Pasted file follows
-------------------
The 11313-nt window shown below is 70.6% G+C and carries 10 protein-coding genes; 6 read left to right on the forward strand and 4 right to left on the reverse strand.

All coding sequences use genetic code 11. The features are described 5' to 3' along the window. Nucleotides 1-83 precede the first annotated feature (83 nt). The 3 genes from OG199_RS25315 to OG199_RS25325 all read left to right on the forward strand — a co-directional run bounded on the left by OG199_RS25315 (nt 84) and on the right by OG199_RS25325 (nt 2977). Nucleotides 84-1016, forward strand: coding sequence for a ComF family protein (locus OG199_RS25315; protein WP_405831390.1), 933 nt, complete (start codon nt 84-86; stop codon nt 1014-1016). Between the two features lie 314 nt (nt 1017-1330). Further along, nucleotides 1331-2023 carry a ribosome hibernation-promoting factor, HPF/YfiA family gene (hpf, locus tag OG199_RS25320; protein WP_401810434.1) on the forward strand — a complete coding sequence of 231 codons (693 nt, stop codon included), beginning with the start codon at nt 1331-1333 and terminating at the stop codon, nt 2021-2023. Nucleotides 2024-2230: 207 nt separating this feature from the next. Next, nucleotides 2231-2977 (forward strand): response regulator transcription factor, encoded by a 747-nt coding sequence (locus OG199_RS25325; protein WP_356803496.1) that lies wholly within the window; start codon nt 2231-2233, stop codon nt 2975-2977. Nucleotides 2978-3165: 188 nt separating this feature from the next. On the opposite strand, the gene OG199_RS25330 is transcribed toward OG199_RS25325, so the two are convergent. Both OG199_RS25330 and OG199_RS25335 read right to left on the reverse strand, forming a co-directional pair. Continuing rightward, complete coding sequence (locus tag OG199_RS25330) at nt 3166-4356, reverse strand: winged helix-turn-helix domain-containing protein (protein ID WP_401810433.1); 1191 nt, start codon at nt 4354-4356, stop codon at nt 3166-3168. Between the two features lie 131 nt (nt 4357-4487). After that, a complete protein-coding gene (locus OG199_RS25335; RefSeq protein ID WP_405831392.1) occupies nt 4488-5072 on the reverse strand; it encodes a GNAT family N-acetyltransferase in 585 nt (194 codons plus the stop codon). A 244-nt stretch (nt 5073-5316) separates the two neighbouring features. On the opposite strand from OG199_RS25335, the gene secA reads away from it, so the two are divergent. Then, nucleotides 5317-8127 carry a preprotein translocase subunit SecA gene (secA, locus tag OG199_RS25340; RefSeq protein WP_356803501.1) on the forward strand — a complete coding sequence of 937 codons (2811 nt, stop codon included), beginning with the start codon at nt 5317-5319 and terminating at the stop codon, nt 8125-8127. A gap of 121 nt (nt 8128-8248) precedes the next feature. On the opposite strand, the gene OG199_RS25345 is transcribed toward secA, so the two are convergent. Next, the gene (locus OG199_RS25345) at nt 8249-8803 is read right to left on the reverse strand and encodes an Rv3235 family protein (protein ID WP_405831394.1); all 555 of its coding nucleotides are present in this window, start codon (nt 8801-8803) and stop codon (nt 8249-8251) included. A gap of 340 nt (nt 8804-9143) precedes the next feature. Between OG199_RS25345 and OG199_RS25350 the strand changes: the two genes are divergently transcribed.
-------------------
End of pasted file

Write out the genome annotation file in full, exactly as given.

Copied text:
The 11313-nt window shown below is 70.6% G+C and carries 10 protein-coding genes; 6 read left to right on the forward strand and 4 right to left on the reverse strand.

All coding sequences use genetic code 11. The features are described 5' to 3' along the window. Nucleotides 1-83 precede the first annotated feature (83 nt). The 3 genes from OG199_RS25315 to OG199_RS25325 all read left to right on the forward strand — a co-directional run bounded on the left by OG199_RS25315 (nt 84) and on the right by OG199_RS25325 (nt 2977). Nucleotides 84-1016, forward strand: coding sequence for a ComF family protein (locus OG199_RS25315; protein WP_405831390.1), 933 nt, complete (start codon nt 84-86; stop codon nt 1014-1016). Between the two features lie 314 nt (nt 1017-1330). Further along, nucleotides 1331-2023 carry a ribosome hibernation-promoting factor, HPF/YfiA family gene (hpf, locus tag OG199_RS25320; protein WP_401810434.1) on the forward strand — a complete coding sequence of 231 codons (693 nt, stop codon included), beginning with the start codon at nt 1331-1333 and terminating at the stop codon, nt 2021-2023. Nucleotides 2024-2230: 207 nt separating this feature from the next. Next, nucleotides 2231-2977 (forward strand): response regulator transcription factor, encoded by a 747-nt coding sequence (locus OG199_RS25325; protein WP_356803496.1) that lies wholly within the window; start codon nt 2231-2233, stop codon nt 2975-2977. Nucleotides 2978-3165: 188 nt separating this feature from the next. On the opposite strand, the gene OG199_RS25330 is transcribed toward OG199_RS25325, so the two are convergent. Both OG199_RS25330 and OG199_RS25335 read right to left on the reverse strand, forming a co-directional pair. Continuing rightward, complete coding sequence (locus tag OG199_RS25330) at nt 3166-4356, reverse strand: winged helix-turn-helix domain-containing protein (protein ID WP_401810433.1); 1191 nt, start codon at nt 4354-4356, stop codon at nt 3166-3168. Between the two features lie 131 nt (nt 4357-4487). After that, a complete protein-coding gene (locus OG199_RS25335; RefSeq protein ID WP_405831392.1) occupies nt 4488-5072 on the reverse strand; it encodes a GNAT family N-acetyltransferase in 585 nt (194 codons plus the stop codon). A 244-nt stretch (nt 5073-5316) separates the two neighbouring features. On the opposite strand from OG199_RS25335, the gene secA reads away from it, so the two are divergent. Then, nucleotides 5317-8127 carry a preprotein translocase subunit SecA gene (secA, locus tag OG199_RS25340; RefSeq protein WP_356803501.1) on the forward strand — a complete coding sequence of 937 codons (2811 nt, stop codon included), beginning with the start codon at nt 5317-5319 and terminating at the stop codon, nt 8125-8127. A gap of 121 nt (nt 8128-8248) precedes the next feature. On the opposite strand, the gene OG199_RS25345 is transcribed toward secA, so the two are convergent. Next, the gene (locus OG199_RS25345) at nt 8249-8803 is read right to left on the reverse strand and encodes an Rv3235 family protein (protein ID WP_405831394.1); all 555 of its coding nucleotides are present in this window, start codon (nt 8801-8803) and stop codon (nt 8249-8251) included. A gap of 340 nt (nt 8804-9143) precedes the next feature. Between OG199_RS25345 and OG199_RS25350 the strand changes: the two genes are divergently transcribed.